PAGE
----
Gelfan, Julien Lerat & Ralf Merz.
- Orals: Wed, 01 Jun, 08:30–15:00 | Rooms Sully 1
and Sully 2
- Discussion and posters: Attendance Wed, 01 Jun, 08:30–15:00
| Rooms Sully 1 and Sully 2
- Abstracts
are available here
Orals (last update:
29/05/2022)
- 08:30 - 08:45: Workshop
introduction. P. Brigode & V. Andréassian.
- 08:45 - 09:00: Is
model calibration compensation for input errors? F.
Anwar & A. Bárdossy.
- 09:00 - 09:15: On
parameter instability in model building. P. Astagneau,
F. Bourgin, V. Andréassian & C. Perrin.
- 09:15 - 09:30:
Recalculation of historical streamflow series. Impact assessment
and valorization. A. Belleville & D. Sevrez.
- 09:30 - 09:45:
Dealing with uncertainty of rainfall-runoff parameters in a
stochastic simulation method for extreme flood estimation: milking the
most of a calibration dataset. E. Paquet.
- 09:45 - 10:00: Which
range of discharge data is most informative in the calibration of a
rainfall-runoff model? M. Saadi, C. Furusho-Percot &
S. Kollet.
Coffee break
- 10:30 - 10:45:
Hunting after shoals of red herrings - cataloguing
disinformative data and their causes. I. Westerberg
& J. Seibert.
- 10:45 - 11:00: Impact
of dubious data in streamflow time series on the efficiency and the
parameters of rainfall-runoff models. C. Thébault, C.
Perrin, V. Andréassian, G. Thirel & S. Legrand.
- 11:00 - 11:15: Value
of historical information for flood frequency estimation: case study on
the upper Rhine River. M. Lang, B. Renard, J. Le Coz
& M. Darienzo.
- 11:15 - 11:30:
Presentation of the posters and of the Hydrological Science
Journal Special Issue associated with the workshop.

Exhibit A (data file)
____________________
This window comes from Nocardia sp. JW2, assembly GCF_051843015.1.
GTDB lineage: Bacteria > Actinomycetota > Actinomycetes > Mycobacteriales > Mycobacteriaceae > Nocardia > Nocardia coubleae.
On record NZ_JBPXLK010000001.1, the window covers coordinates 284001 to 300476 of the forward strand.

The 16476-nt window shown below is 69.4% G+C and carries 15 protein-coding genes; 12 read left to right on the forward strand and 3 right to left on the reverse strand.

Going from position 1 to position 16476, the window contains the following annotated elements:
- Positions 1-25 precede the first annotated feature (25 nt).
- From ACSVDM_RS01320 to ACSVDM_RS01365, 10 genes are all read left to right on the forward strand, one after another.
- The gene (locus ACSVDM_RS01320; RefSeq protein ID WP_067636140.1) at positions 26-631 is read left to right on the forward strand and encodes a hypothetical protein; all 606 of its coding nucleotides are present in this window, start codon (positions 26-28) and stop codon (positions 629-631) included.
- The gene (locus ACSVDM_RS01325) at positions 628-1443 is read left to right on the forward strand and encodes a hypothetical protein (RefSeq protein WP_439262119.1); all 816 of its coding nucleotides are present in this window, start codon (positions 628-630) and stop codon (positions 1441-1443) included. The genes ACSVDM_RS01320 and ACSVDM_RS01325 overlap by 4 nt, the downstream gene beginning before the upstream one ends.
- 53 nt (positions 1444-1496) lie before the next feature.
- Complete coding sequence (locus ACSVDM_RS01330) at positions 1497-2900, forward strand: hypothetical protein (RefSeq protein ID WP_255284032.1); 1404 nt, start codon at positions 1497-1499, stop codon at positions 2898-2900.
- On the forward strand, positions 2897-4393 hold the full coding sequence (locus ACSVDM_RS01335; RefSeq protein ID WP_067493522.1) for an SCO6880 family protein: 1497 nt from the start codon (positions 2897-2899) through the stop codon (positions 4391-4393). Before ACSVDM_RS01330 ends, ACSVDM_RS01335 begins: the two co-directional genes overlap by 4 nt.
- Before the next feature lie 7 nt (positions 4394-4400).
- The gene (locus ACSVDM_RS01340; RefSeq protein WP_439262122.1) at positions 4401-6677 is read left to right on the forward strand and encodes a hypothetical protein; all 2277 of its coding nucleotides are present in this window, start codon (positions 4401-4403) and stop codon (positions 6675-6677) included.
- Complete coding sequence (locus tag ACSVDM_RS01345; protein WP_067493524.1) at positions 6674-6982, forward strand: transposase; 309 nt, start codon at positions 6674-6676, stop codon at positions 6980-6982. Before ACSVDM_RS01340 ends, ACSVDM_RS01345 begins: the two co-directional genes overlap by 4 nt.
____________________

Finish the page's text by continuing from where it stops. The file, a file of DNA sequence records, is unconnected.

P. Brigode.
- 11:30 - 12:00:
Discussions.
Lunch break
- 13:30 - 14:00:
Information and disinformation in data – can we do better as
a community? K. Beven.
- 14:00 - 15:00: Poster
tour.
Posters
- Choosing acceptable parameter
sets when calibrating a continental rainfall-runoff model (E-HYPE
v.4). C. Brendel, R. Capell, J. Musuuza, K. Isberg &
B. Arheimer.
- Why calibrate and average over
time if we can directly estimate parameters and their temporal evolution
from data? M. Hrachowitz
- Errors and uncertainties in
streamflow data. J. Le Coz, B. Renard, M. Darienzo, I.
Horner, F. Branger & M. Lang.
- Use of data assimilation to
improve rainfall-runoff model structure for climate change
projections. J. Lerat, F. Chiew, Zheng & D.
Robertson.
- Use of transfer entropy
between streamflow and forcing time series for the identification of
dominant rainfall-runoff dynamics and for the assessment of hydrological
similarity. M. Neri, Coulibaly & E. Toth.
- Evaluating the value of
crowd-based observations for hydrological modelling. J.
Seibert, F. Schwarzenbach, S. Blanco, M. Scheller, W. Ze & I. van
Meerveld.
- Can quantitative hydrological
models benefit from water quality measurements? Revisiting the baseflow
separation issue. G. Tallec, J. Tunqui Neira, V.
Andréassian & J.-M. Mouchel.
- Can observed information be
transferred from gauged to ungauged catchments? S. Tian,
J. Lerat, Renzullo, & Pipunic.
- On snow undercatch by
raingages: looking for the missing information. V.
Andréassian, Gevorgyan, Misakyan & Azizyan.
- Customizing large-scale
hydrological models for local applications: Is it a data information
extraction challenge? I. Pechlivanidis, & J.
Musuuza.
- Critical approach on the trend
analyses of groundwater levels time series: study case of Telangana
state, India. A. Selles, A. Paswan, S. Ferrant, B.
Dewandel & J-C. Marechal.
- Do hydrological model errors
spread across time and timescales? (withdrawn) P. Royer-Gaspard.
- On bad and good neighbors in a
hydrological regionalization perspective. (withdrawn) P. Brigode, F. Bourgin, V.
Andréassian, C. Perrin & L. Oudin.
- Using snow data to improve
realism of a semi-distributed hydrological model. (withdrawn) D. Ruelland.
- Efficiently exploiting the
information content of in-situ soil moisture measurements with machine
learning. (withdrawn)
R. Orth, S. O.